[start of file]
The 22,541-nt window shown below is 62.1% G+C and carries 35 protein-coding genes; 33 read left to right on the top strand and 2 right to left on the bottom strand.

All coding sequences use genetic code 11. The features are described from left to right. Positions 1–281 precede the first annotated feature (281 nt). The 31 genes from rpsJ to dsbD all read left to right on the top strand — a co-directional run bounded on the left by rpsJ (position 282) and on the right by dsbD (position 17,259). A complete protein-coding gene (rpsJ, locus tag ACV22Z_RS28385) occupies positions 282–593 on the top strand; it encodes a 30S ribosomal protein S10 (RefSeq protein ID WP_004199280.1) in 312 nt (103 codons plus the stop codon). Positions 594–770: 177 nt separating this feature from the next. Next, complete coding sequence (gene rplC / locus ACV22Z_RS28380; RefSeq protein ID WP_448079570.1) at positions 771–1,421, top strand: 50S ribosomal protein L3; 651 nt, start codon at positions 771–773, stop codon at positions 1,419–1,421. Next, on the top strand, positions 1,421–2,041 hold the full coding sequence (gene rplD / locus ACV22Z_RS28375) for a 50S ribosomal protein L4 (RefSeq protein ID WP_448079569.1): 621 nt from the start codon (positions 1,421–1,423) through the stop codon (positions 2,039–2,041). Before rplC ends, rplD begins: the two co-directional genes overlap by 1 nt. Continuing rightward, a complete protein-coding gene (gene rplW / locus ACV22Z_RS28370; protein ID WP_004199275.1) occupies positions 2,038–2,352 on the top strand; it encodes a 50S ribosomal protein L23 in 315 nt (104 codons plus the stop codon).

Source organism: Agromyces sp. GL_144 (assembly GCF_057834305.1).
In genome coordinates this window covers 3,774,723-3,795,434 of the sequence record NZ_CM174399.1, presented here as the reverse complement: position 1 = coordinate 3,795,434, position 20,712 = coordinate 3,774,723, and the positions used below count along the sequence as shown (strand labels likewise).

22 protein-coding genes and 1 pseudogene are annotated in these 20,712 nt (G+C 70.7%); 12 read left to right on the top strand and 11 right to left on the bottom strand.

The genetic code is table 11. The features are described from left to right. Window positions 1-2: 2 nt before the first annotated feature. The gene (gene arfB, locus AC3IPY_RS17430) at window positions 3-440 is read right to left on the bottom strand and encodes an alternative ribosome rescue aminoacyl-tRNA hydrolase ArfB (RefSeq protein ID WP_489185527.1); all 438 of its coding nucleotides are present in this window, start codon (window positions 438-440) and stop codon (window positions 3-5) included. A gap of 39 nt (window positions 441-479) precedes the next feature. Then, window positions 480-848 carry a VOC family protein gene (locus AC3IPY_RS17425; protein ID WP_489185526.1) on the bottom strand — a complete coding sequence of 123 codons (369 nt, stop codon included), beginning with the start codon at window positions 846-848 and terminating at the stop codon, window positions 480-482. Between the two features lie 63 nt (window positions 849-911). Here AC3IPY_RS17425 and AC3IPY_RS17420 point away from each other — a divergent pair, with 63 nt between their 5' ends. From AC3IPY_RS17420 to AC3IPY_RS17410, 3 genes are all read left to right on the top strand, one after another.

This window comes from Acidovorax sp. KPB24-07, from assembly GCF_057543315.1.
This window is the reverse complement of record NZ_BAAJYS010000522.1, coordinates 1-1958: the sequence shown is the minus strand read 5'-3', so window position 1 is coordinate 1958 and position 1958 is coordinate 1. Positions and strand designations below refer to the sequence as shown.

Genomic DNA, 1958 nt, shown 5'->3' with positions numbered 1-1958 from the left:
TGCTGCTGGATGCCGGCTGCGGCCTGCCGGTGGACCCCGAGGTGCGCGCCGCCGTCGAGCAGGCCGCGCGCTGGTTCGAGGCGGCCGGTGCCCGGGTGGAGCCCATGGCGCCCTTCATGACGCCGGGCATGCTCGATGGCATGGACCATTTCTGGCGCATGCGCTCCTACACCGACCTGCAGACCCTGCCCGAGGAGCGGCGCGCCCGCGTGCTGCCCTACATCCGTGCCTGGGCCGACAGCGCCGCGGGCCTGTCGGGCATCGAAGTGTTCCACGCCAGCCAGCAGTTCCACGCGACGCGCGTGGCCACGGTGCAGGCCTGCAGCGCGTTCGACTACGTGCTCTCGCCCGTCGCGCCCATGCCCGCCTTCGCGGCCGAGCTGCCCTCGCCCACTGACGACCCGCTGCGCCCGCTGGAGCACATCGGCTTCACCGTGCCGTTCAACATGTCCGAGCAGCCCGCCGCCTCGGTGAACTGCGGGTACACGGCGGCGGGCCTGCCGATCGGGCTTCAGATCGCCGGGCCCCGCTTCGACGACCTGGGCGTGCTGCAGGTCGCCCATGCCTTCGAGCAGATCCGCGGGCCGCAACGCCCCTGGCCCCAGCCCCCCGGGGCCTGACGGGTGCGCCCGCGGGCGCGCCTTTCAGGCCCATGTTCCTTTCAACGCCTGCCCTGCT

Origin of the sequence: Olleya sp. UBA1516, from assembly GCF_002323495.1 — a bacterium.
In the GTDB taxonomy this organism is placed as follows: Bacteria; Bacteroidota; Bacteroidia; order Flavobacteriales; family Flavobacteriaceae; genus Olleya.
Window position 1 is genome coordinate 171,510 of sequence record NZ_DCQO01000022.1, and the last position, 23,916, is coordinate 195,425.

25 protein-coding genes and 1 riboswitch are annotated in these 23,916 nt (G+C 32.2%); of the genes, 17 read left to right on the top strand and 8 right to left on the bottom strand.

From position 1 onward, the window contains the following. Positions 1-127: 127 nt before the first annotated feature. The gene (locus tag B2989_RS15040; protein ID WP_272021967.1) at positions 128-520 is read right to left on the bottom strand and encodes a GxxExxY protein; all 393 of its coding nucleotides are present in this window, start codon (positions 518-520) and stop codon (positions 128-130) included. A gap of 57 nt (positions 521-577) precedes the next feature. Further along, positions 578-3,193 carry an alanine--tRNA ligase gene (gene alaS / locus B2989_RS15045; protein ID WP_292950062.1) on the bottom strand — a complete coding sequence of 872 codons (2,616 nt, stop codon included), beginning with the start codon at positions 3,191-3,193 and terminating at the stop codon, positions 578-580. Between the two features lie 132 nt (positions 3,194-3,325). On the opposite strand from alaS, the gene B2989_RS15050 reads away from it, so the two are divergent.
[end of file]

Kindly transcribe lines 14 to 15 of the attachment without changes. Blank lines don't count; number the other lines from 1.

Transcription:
25 protein-coding genes and 1 riboswitch are annotated in these 23,916 nt (G+C 32.2%); of the genes, 17 read left to right on the top strand and 8 right to left on the bottom strand.

From position 1 onward, the window contains the following. Positions 1-127: 127 nt before the first annotated feature. The gene (locus tag B2989_RS15040; protein ID WP_272021967.1) at positions 128-520 is read right to left on the bottom strand and encodes a GxxExxY protein; all 393 of its coding nucleotides are present in this window, start codon (positions 518-520) and stop codon (positions 128-130) included. A gap of 57 nt (positions 521-577) precedes the next feature. Further along, positions 578-3,193 carry an alanine--tRNA ligase gene (gene alaS / locus B2989_RS15045; protein ID WP_292950062.1) on the bottom strand — a complete coding sequence of 872 codons (2,616 nt, stop codon included), beginning with the start codon at positions 3,191-3,193 and terminating at the stop codon, positions 578-580. Between the two features lie 132 nt (positions 3,194-3,325). On the opposite strand from alaS, the gene B2989_RS15050 reads away from it, so the two are divergent.